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Historical Geology. Evolution Rock Dating Geologic Time. Lecture 31. Chapter 15.8  15.12. Earth History. Two lines of changes can be traced in the Earth’s crust: changes in inorganic objects and living organisms. They allow us to reconstruct the Earth’s history.

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Lecture 31 l.jpg

Historical Geology


Rock Dating

Geologic Time

Lecture 31

Chapter 15.8  15.12

Earth history l.jpg
Earth History

Two lines of changes can be traced in the Earth’s crust: changes in inorganic objects and living organisms.

They allow us to reconstruct the Earth’s history.

Historicalgeology: Branch of geology that deals with history of the Earth, including record of life on Earth as well as physical changes in Earth itself.

Before ~19 century it was accepted that the Earth was created in a single act, according to the Bible.

Archbishop James Ussher concluded in 1658 that the world was completed by God on Saturday, October 9, 4004 BC.

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First Scientific Ideas

Abraham Werner (17501817) proposed a theory of rock formation in 3 events due to sudden precipitations from a universal ocean (Neptunian view of Earth).

Georges Cuvier (17691832) began working with fossils and suggested that different groups of animals appeared as a result of special creations followed by catastrophes.

James Hutton (17261797) adopted that the Earth is very old and uniform changes continuously occurred (Plutonian theory).

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Rock Formations

Analyzing current landscapes and rocks, one can reconstruct history of their formation.

Moraines and lakes imply glacier motions.

Hot springs and conical mountains tell about previous volcanic activity.

The presence of coal suggests that there was a swamp at this place long ago.

Two fundamental problems in reconstructing the crust evolution:

To arrange events occurred in a small region in order

To correlate events in different regions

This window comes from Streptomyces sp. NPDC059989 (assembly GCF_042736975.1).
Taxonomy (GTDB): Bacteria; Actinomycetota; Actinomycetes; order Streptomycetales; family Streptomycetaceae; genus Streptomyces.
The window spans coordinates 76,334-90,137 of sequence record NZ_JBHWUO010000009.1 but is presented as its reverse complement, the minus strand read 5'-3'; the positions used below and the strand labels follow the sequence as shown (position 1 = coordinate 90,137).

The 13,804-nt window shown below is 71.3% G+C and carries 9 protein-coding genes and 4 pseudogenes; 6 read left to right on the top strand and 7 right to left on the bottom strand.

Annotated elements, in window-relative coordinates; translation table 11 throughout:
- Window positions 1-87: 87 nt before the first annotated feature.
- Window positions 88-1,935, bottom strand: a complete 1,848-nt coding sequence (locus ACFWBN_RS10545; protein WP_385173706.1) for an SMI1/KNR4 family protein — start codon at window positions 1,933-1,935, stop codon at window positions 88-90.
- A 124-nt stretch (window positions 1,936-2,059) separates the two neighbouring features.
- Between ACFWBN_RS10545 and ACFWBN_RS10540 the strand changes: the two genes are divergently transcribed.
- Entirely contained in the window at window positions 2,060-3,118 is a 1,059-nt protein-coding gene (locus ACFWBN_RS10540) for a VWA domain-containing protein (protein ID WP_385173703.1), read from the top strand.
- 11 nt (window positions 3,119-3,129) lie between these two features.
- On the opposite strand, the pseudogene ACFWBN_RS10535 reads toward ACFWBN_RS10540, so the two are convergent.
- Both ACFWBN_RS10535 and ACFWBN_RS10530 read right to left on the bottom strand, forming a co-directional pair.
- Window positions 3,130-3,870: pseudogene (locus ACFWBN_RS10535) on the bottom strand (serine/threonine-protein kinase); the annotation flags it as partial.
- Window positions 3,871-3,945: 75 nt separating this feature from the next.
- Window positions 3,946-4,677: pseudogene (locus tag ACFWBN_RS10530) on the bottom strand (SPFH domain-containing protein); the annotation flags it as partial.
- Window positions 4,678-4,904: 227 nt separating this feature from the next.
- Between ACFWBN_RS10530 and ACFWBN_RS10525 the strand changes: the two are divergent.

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Radiometric Dating

Decay of radioactive elements proceeds at the same rate.

The ratio of a nuclide to its daughter changes with time.

Common reactions used for dating involve elements with half-life of billions of years and give results with an accuracy of 2500 years per million years.

Radiocarbon method is used for smaller time scales, because the half-life of 14C is only 5700 years.

This method is good for dating recent biological evolution.

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Fossils are remains of living organisms buried in rocks.

Most common fossils are hard parts of animals: bones, shells, teeth.

Best conditions to preserve fossils are floors of shallow seas.

Fossil records show progressive changes in groups of organisms with time.

This allows to date rocks in which fossils are found.

Fossils also help to reconstruct the environment in which the organisms lived.

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Geologic Time

The records of events earlier than ~570 million years ago are very sparse.

The entire period from the creation of Earth to 570 million years ago is calledPrecambrian time.

Later, closer to us, time is divided into 3 major eras.

Paleozoic: 570225 million years ago (ancient life)

Mesozoic: 22565 million years ago (intermediate life)

Cenozoic: 65 million years ago  present time (recent life)

The division is based on records of mass extinctions.